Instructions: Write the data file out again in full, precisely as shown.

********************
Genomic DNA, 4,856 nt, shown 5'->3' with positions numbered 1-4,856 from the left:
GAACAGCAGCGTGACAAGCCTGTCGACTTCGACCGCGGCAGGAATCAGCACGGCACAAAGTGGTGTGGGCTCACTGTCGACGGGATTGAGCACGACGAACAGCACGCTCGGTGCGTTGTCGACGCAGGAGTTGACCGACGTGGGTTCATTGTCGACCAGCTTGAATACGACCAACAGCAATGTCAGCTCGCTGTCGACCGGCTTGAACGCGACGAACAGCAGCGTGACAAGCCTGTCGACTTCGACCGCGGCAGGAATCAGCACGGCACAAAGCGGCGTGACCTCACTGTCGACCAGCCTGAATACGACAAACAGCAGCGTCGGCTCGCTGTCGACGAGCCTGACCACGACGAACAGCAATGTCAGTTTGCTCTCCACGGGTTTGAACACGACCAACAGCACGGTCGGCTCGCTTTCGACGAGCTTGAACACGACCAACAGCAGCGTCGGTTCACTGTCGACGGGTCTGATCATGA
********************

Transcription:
Genomic DNA, 4,856 nt, shown 5'->3' with positions numbered 1-4,856 from the left:
GAACAGCAGCGTGACAAGCCTGTCGACTTCGACCGCGGCAGGAATCAGCACGGCACAAAGTGGTGTGGGCTCACTGTCGACGGGATTGAGCACGACGAACAGCACGCTCGGTGCGTTGTCGACGCAGGAGTTGACCGACGTGGGTTCATTGTCGACCAGCTTGAATACGACCAACAGCAATGTCAGCTCGCTGTCGACCGGCTTGAACGCGACGAACAGCAGCGTGACAAGCCTGTCGACTTCGACCGCGGCAGGAATCAGCACGGCACAAAGCGGCGTGACCTCACTGTCGACCAGCCTGAATACGACAAACAGCAGCGTCGGCTCGCTGTCGACGAGCCTGACCACGACGAACAGCAATGTCAGTTTGCTCTCCACGGGTTTGAACACGACCAACAGCACGGTCGGCTCGCTTTCGACGAGCTTGAACACGACCAACAGCAGCGTCGGTTCACTGTCGACGGGTCTGATCATGA